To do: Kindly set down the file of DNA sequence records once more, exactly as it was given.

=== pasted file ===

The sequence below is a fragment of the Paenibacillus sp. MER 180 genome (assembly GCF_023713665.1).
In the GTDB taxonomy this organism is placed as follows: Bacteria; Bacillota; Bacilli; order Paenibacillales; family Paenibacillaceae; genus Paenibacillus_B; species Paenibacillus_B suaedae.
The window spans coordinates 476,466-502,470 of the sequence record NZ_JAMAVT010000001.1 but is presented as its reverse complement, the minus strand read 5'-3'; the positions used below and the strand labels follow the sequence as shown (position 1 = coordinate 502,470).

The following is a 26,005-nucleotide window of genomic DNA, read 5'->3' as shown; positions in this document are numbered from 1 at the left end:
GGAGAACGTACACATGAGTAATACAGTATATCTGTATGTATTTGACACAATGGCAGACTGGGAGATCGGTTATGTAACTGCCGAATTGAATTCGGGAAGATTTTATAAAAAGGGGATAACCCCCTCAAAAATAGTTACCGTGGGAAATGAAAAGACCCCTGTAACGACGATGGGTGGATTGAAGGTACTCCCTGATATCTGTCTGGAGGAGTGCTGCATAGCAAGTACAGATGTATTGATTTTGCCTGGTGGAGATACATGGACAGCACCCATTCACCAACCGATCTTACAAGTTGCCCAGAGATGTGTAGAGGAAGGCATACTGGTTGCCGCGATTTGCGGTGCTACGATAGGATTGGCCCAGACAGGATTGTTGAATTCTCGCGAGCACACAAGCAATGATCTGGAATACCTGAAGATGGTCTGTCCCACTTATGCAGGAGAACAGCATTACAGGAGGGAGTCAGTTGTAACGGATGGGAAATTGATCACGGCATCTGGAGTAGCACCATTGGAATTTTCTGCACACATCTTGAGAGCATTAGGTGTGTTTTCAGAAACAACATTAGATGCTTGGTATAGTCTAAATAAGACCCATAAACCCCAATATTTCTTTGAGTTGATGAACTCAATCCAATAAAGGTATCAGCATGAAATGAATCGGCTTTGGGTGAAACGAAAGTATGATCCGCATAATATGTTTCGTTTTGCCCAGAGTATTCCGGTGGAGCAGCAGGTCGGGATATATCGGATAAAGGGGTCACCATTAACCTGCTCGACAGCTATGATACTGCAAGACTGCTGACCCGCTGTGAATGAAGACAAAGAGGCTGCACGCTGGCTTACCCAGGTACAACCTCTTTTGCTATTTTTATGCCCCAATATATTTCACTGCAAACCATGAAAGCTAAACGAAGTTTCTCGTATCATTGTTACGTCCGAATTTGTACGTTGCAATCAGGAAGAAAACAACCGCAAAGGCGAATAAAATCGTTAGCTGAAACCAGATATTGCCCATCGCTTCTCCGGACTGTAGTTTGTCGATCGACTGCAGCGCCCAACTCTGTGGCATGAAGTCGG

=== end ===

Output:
The sequence below is a fragment of the Paenibacillus sp. MER 180 genome (assembly GCF_023713665.1).
In the GTDB taxonomy this organism is placed as follows: Bacteria; Bacillota; Bacilli; order Paenibacillales; family Paenibacillaceae; genus Paenibacillus_B; species Paenibacillus_B suaedae.
The window spans coordinates 476,466-502,470 of the sequence record NZ_JAMAVT010000001.1 but is presented as its reverse complement, the minus strand read 5'-3'; the positions used below and the strand labels follow the sequence as shown (position 1 = coordinate 502,470).

The following is a 26,005-nucleotide window of genomic DNA, read 5'->3' as shown; positions in this document are numbered from 1 at the left end:
GGAGAACGTACACATGAGTAATACAGTATATCTGTATGTATTTGACACAATGGCAGACTGGGAGATCGGTTATGTAACTGCCGAATTGAATTCGGGAAGATTTTATAAAAAGGGGATAACCCCCTCAAAAATAGTTACCGTGGGAAATGAAAAGACCCCTGTAACGACGATGGGTGGATTGAAGGTACTCCCTGATATCTGTCTGGAGGAGTGCTGCATAGCAAGTACAGATGTATTGATTTTGCCTGGTGGAGATACATGGACAGCACCCATTCACCAACCGATCTTACAAGTTGCCCAGAGATGTGTAGAGGAAGGCATACTGGTTGCCGCGATTTGCGGTGCTACGATAGGATTGGCCCAGACAGGATTGTTGAATTCTCGCGAGCACACAAGCAATGATCTGGAATACCTGAAGATGGTCTGTCCCACTTATGCAGGAGAACAGCATTACAGGAGGGAGTCAGTTGTAACGGATGGGAAATTGATCACGGCATCTGGAGTAGCACCATTGGAATTTTCTGCACACATCTTGAGAGCATTAGGTGTGTTTTCAGAAACAACATTAGATGCTTGGTATAGTCTAAATAAGACCCATAAACCCCAATATTTCTTTGAGTTGATGAACTCAATCCAATAAAGGTATCAGCATGAAATGAATCGGCTTTGGGTGAAACGAAAGTATGATCCGCATAATATGTTTCGTTTTGCCCAGAGTATTCCGGTGGAGCAGCAGGTCGGGATATATCGGATAAAGGGGTCACCATTAACCTGCTCGACAGCTATGATACTGCAAGACTGCTGACCCGCTGTGAATGAAGACAAAGAGGCTGCACGCTGGCTTACCCAGGTACAACCTCTTTTGCTATTTTTATGCCCCAATATATTTCACTGCAAACCATGAAAGCTAAACGAAGTTTCTCGTATCATTGTTACGTCCGAATTTGTACGTTGCAATCAGGAAGAAAACAACCGCAAAGGCGAATAAAATCGTTAGCTGAAACCAGATATTGCCCATCGCTTCTCCGGACTGTAGTTTGTCGATCGACTGCAGCGCCCAACTCTGTGGCATGAAGTCGG